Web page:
I don't see any difference between making a cycle path in the median vs. calling the existing sidewalk a MUP. The assumption is that pedestrian will use both.

    Al
    Last edited by noisebeam; 04-16-08 at 12:24 PM.

  8. #8
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    Quote Originally Posted by noisebeam View Post
    I'm not the original poster, but yes that is it.

    To give you some background, Stinson Parkway is part of the Minneapolis Grand Rounds. The Grand Rounds was established in 1886, it's a series of low speed parkways, many designed as boulevard type streets. Click on Goggle Map street view on your link and you will see an example of what I mean. The idea is that you can go completely around Minneapolis on the Grand Rounds connecting to Park assets all over the city and never leave the Grand Rounds.

    For a long time (all my life anyway) there has been a hole in the Grand Round preventing it from being a complete circle. Stinson is the North end of the hole and this is part of the effort to fill the "hole in the Rounds". Most of the Grand Round system has a Parkway AND an adjacent bike trail AND a seprerate Pedestrian facility. Here's an example from Miss River Pwy that is also part of the Grand Rounds.


    It appears the city is proposing giving Stinson this same treatment. It also appears that the neighborhood is opposing it, since they would likely plow it right down the center of the the Boulevard for path space, cutting down the trees in that center island giving them less of a Boulevard feel. That is how it was done on Minnehaha Pwy and Victory Mem Parkway, both of which have much larger center green islands that allowed them to either preserve or replant trees adjacent to the trail.

    The other twist to this is that there are two dead ends on the north side of the Rounds, Stinson Pwy and St. Anthony Pwy. I'm sure the neighbors along St. Anthony are not complaining since they are all dead (big graveyard). So, the Stinson people are saying, "leave us alone, we're redundant". St. Anthony will get "Grand Round" Trail and Parkway treatment so we don't need it to complete the hole.

    The dynamic that exists across the whole city is that lite duty recreational riders and kids use the trails and fast recreational and transportation cyclists use the Parkway (aka ride on the road). It's 25mph for the entire round so sharing is very possible without allot of conflict.

    I think (but I'm not 100% sure of the original posters position either) is that the original poster would prefer that Stinson get the Parkway and Trail treatment typical of most Grand Round segments that the lite duty recreational and kids use.

    Hope that clarifies things for you out of towners (and I tried to be balanced).

    Scot
    Last edited by Scot_Gore; 04-16-08 at 12:52 PM.

  9. #9
    Dubito ergo sum. patc's Avatar
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    Quote Originally Posted by katmu View Post
    This is the opposition group's website: http://www.savestinson.org/
    That link tells you everything you need to know - who to contact, what meetings to attend, etc. They've done your homework for you!

    What I have found effective, as someone who can be in-your-face at city hall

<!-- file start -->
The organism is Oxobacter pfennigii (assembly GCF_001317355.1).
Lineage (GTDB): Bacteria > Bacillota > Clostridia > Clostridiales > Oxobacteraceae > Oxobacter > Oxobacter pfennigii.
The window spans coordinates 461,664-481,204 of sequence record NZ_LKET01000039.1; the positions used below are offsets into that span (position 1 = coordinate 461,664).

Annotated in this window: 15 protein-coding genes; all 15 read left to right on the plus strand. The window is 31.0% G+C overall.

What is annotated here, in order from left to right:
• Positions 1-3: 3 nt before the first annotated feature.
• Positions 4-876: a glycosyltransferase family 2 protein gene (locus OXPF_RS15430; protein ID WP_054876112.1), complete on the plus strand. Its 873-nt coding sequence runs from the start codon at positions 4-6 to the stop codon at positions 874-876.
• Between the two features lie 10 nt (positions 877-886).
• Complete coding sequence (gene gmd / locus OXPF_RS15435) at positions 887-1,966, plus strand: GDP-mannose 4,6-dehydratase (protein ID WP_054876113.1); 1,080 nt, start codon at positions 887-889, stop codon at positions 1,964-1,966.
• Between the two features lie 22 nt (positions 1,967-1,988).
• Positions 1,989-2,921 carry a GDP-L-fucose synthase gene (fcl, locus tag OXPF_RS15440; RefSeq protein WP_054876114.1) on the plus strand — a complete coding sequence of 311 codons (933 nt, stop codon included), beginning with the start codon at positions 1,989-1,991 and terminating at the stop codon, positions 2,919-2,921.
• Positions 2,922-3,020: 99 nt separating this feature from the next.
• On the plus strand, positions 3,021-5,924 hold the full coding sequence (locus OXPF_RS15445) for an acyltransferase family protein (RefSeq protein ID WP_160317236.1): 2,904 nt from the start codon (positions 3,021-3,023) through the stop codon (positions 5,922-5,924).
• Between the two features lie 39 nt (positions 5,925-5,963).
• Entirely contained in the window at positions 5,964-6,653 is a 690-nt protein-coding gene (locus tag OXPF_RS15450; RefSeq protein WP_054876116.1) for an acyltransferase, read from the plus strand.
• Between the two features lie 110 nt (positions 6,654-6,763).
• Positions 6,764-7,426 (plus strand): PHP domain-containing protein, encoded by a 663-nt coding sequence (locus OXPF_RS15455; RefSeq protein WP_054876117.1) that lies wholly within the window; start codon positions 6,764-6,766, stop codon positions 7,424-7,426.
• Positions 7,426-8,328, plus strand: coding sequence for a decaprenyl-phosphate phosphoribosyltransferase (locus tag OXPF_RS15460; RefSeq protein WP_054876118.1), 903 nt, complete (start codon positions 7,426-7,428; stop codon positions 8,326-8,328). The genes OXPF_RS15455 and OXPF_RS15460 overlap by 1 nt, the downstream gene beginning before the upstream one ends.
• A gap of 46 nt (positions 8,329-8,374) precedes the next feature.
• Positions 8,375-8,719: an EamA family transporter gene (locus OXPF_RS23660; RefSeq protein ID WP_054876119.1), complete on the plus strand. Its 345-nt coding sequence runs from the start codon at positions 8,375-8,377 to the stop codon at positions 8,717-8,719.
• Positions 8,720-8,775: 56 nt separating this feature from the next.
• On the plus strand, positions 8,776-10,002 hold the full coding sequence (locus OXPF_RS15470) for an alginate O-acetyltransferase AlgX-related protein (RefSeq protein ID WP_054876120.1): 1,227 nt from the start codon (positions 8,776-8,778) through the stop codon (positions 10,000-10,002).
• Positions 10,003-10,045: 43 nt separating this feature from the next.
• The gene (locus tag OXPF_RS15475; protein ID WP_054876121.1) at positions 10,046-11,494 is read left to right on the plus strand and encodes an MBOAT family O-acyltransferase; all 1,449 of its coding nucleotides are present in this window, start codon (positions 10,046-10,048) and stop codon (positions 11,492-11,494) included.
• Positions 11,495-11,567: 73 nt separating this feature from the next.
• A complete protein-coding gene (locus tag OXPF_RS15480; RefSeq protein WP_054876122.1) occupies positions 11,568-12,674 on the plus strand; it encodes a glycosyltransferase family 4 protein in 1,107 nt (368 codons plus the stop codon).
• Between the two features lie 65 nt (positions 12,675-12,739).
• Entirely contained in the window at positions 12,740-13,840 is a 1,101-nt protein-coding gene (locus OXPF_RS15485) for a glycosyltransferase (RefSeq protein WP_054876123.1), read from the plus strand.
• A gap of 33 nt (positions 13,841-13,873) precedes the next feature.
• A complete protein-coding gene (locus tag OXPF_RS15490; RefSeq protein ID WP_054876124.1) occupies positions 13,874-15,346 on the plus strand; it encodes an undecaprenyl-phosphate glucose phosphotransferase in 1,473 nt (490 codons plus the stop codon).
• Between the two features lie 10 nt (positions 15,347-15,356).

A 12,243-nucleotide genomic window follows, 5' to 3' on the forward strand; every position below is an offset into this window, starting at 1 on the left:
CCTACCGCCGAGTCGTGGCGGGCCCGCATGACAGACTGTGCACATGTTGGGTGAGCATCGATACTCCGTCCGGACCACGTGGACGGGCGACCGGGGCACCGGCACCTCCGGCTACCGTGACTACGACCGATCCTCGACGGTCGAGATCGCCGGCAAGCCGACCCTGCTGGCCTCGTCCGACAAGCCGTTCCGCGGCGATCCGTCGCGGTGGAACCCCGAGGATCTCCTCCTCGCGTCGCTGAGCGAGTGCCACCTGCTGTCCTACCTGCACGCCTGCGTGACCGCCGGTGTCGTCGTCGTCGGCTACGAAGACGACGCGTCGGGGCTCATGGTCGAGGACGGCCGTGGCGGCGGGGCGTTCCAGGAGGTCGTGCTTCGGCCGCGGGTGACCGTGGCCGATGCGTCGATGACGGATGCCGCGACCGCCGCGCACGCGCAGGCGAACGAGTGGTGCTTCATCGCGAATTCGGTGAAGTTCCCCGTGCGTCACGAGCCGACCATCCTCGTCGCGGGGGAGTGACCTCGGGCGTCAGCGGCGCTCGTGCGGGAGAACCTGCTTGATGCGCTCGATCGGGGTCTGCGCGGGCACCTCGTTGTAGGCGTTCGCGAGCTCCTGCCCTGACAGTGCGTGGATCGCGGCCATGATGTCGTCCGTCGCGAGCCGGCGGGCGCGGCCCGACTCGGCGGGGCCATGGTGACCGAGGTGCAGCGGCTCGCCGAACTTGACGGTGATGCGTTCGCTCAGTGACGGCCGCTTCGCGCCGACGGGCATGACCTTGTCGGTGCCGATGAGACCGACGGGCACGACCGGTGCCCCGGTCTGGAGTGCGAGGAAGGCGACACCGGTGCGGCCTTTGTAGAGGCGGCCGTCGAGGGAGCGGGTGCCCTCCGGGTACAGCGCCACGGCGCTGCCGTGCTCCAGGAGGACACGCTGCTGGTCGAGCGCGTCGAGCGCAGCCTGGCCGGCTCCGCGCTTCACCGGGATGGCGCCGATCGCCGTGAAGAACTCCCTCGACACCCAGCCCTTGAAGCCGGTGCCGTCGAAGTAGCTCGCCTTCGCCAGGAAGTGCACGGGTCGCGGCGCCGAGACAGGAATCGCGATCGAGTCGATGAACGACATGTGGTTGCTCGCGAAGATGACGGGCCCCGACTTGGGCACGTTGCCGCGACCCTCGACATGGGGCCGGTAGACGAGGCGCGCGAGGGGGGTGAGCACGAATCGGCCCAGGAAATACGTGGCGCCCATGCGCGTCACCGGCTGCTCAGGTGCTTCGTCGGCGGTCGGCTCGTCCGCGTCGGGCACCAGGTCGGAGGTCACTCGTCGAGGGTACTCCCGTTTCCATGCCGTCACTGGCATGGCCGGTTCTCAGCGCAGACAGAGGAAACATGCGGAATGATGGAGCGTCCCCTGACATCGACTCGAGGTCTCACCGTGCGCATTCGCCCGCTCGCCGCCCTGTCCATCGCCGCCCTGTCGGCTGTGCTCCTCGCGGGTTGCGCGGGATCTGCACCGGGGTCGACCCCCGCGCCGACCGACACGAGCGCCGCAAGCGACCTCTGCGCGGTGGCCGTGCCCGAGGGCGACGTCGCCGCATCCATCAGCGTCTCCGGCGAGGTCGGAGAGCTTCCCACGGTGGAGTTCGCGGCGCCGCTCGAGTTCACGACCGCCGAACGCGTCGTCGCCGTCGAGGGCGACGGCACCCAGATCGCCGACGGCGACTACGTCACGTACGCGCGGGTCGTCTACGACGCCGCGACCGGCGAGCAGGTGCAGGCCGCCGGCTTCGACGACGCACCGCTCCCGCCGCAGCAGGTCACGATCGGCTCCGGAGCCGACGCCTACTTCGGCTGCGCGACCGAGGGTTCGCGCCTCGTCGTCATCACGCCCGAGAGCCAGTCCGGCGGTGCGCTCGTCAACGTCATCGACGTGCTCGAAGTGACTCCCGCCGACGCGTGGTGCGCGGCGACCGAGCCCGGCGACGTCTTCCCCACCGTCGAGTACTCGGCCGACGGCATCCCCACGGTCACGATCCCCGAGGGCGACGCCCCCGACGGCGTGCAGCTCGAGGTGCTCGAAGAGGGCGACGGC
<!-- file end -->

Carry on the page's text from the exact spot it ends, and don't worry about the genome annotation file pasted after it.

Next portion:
1) Call and/or write the elected officials responsible. I mean an actual paper letter.
    2) Be courteous, comprehensive, and concise.
    3) Know your enemy.
    4) Meet the staff

    By "know your enemy", I mean go over, in detail, the opposition's position. Be prepared to rebut any and all claims, and be honest about the claims you can't refute. You'll be lucky to get the floor for five minutes at a public meeting, so be prepared in advance to make your case. Most people base their opinions on knee-jerk reactions, emotional response, and self-interest, so your chances of making a good impression are high if you stay cool, composed, and reasonable.

    Finally, "meet the staff". The people who consulted on or designed the proposal are the most likely ones to understand the shy of things - more so than the elected officials. Not only can you get a lot of insight by chatting with these folk, you can also get support for your position.


    PS- Not taking sides in the actual debate here, just answering the request for advice.

  10. #10
    genec genec's Avatar
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    This may help... I found it rather interesting, but in the end, it worked.

    Rather then ask for a path to help cyclists, insist on the path as a way to improve the motoring thru put.

    This way you are telling folks you do not want something for yourself, but for them.

    I saw this action work when a below grade (under a cross street) tunnel was requested for a path in my area... Sure, cyclists really wanted the tunnel so they could avoid the intersection and thus avoid having to push a button and wait. (cyclists having to act like pedestrians... ug!)

    Well the presenter pointed out that the cyclists would be triggering a red light for motorists, and then pointed out how much a few cyclists could cause delays for the motorists due to the red lights... and then asked the motorists if they really wanted that sort of delay. Bingo... suddenly it became an issue for motorists, not a cyclist issue.

    Of course every situation is unique, but look around and see if there is any way to turn this around as a benefit for motorists... Good luck.

  11. #11
    Senior Member slagjumper's Avatar